Oct 19 – Eye Opener (1950)
Bad luck is not often just a series of unhappy events that just happened. Our bad luck is usually the result of our ignorance, carelessness or indifference.
Our experience with bad luck should make us more careful and then good luck can be expected to follow in consequence.
It was your bad luck that brought you to AA; it was your good luck that you profited by it.
October 19 — Big Book Quote
“This is not to say that all alcoholics are honest and upright when not drinking. Of course that isn’t so, and such people often may impose on you. Seeing your attempt to understand and help, some men will try to take advantage of your kindness.”
Alcoholics Anonymous, PG 141
Walk In Dry Places — October 19
THE SAME SITUATION… OVER AND OVER
Growth in Maturity.
Our drinking experience should have taught us that we’ll continue to repeat old destructive behaviors until we change our attitudes.
In sobriety, we can take this idea a step further and apply it to other areas. If we have trouble with other people, for example, we should ask what we’re doing to bring about unpleasant situations.
This is not to say that we’re responsible for everything that goes wrong, but we are getting a message ourselves if we continuously meet the same problem in different forms. Some people, for example, repeatedly become involved in bad relationships or find themselves working for abusive bosses.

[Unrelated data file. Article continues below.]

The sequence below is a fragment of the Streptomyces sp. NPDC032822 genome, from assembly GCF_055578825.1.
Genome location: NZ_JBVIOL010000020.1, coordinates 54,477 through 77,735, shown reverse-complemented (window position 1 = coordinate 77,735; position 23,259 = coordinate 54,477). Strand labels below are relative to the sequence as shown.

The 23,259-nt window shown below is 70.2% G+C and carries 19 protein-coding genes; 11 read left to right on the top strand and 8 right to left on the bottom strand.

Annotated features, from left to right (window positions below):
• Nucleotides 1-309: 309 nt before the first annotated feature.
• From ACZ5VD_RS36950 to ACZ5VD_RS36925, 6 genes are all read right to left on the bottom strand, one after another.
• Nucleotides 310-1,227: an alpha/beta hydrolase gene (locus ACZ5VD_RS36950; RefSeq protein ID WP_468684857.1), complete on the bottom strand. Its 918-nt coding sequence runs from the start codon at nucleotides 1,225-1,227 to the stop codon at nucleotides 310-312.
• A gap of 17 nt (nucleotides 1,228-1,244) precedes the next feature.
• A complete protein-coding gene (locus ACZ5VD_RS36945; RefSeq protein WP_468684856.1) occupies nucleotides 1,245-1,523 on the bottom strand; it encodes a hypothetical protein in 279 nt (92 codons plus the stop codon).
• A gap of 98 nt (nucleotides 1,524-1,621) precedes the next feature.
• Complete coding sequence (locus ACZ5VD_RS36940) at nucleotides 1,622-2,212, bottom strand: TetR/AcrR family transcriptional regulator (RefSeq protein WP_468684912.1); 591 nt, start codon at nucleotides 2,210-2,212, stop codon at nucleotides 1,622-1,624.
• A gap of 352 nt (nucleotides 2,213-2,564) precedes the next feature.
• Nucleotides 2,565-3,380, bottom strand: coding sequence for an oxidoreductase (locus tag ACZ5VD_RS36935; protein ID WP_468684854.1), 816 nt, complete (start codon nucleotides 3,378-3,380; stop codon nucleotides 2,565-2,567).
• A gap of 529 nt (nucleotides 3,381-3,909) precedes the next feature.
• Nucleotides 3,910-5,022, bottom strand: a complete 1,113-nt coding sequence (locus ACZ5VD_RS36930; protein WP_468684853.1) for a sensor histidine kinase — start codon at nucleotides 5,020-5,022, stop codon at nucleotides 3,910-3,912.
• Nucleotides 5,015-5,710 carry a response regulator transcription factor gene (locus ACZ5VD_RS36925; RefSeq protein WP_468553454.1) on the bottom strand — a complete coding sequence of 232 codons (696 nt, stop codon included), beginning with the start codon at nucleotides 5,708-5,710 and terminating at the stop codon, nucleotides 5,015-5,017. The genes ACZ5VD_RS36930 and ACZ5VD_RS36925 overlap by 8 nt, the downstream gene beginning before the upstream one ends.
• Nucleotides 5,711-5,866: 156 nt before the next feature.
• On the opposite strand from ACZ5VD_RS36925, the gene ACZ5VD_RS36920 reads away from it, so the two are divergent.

Just as a changed attitude helped us recover from our drinking problem, so can a new attitude keep us from repeating other destructive situations.
“I’ll be on the lookout today for any indications of a tendency to “attract” trouble. It’s true that I can have bad luck, but I don’t need to bring it on myself.”
Stools & Bottles — Day 19
Nineteenth Daily Reminder —
A sincere group of newcomers, discussing the various merits of the AA program, agreed that without surrender an alcoholic could not recover from his illness. There was one dissenter who flatly condemned surrender as a negative mental attitude, branding it, “the cowardly act of a defeatist.”
Daily Inventory —
Who was right? Are we defeatists? Is surrender so vital to our recovery? What is it that we surrender? How do we go about it?
Suggested Meditation —
Foolhardy describes the behavior of a diabetic who, refusing insulin, gorges himself with sugar. Insane describes the behavior of an alcoholic who will not admit his illness and keeps on drinking. We do not ignore broken bones. We have them set. Alcoholism is like a broken bone for us. Asking God to set this alcoholic fracture is a mark of intelligence. Surrender, to be sure, but only to a constructive power.
Spiritual Contact —
Our Father, save us from intellectual folly. Elevate us above the hairsplitting of words. Show us the logic of surrendering our alcoholism to You.
Daily Physical Audit —
We cannot choose the body we start life with, but we are responsible for its daily care. There are members who do not seem to understand that God does not help us physically when we refuse to help ourselves. They vainly pray for help instead of calling upon a surgeon to remove an infected appendix, tooth or tonsil. We should not delay taking our health problems to capable doctors with whom God has so abundantly supplied us.